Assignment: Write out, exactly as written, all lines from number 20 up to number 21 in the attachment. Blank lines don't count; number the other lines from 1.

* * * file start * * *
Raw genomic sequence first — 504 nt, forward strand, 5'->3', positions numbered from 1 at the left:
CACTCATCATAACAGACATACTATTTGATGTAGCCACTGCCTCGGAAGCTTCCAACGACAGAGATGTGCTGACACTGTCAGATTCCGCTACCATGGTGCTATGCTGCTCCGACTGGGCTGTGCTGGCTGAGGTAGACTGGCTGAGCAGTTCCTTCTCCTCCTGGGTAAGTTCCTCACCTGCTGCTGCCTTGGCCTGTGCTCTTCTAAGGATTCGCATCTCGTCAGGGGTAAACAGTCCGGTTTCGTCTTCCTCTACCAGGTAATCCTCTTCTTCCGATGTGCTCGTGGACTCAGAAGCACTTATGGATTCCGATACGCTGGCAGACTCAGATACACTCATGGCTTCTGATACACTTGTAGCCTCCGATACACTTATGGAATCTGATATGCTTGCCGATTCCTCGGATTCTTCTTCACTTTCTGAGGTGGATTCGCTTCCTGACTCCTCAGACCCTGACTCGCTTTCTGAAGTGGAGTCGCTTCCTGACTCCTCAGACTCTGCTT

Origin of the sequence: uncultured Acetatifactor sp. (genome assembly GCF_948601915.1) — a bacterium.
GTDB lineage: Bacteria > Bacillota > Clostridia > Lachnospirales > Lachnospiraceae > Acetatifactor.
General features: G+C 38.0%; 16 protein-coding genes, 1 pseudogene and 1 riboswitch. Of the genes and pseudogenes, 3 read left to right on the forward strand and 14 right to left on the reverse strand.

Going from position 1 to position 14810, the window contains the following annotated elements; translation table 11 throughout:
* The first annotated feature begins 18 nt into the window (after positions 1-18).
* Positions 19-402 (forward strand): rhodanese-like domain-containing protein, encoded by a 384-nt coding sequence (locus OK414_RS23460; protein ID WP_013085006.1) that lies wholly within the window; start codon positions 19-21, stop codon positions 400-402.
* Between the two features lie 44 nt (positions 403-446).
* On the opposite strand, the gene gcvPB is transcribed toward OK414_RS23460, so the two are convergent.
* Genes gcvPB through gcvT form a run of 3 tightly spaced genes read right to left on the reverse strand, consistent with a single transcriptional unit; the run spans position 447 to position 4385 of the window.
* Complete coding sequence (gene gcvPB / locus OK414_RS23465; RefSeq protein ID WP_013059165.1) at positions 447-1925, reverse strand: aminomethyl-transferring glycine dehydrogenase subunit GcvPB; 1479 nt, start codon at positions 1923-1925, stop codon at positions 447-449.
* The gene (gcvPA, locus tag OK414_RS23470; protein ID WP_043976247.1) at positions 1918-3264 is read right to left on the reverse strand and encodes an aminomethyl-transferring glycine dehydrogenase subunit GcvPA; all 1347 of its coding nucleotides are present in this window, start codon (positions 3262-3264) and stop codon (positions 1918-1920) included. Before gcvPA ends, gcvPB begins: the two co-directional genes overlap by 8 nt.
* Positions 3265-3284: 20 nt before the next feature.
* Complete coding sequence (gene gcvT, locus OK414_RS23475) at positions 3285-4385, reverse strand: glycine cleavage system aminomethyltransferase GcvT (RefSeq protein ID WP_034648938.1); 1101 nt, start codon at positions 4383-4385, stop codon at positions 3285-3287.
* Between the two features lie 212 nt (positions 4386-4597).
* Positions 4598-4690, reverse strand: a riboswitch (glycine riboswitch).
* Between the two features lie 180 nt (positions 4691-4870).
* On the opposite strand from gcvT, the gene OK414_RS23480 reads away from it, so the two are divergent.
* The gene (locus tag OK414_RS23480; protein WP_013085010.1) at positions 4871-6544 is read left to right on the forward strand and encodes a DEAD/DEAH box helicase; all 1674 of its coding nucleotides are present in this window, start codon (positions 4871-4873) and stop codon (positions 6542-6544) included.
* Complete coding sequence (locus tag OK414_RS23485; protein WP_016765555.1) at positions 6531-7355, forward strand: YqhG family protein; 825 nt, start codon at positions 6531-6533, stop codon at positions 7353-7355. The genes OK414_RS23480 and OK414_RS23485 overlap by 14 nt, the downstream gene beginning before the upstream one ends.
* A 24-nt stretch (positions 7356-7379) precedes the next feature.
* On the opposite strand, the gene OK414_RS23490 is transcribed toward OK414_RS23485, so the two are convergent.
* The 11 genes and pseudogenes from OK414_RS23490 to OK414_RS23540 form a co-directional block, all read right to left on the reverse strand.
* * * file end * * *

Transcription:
* The gene (locus tag OK414_RS23480; protein WP_013085010.1) at positions 4871-6544 is read left to right on the forward strand and encodes a DEAD/DEAH box helicase; all 1674 of its coding nucleotides are present in this window, start codon (positions 4871-4873) and stop codon (positions 6542-6544) included.
* Complete coding sequence (locus tag OK414_RS23485; protein WP_016765555.1) at positions 6531-7355, forward strand: YqhG family protein; 825 nt, start codon at positions 6531-6533, stop codon at positions 7353-7355. The genes OK414_RS23480 and OK414_RS23485 overlap by 14 nt, the downstream gene beginning before the upstream one ends.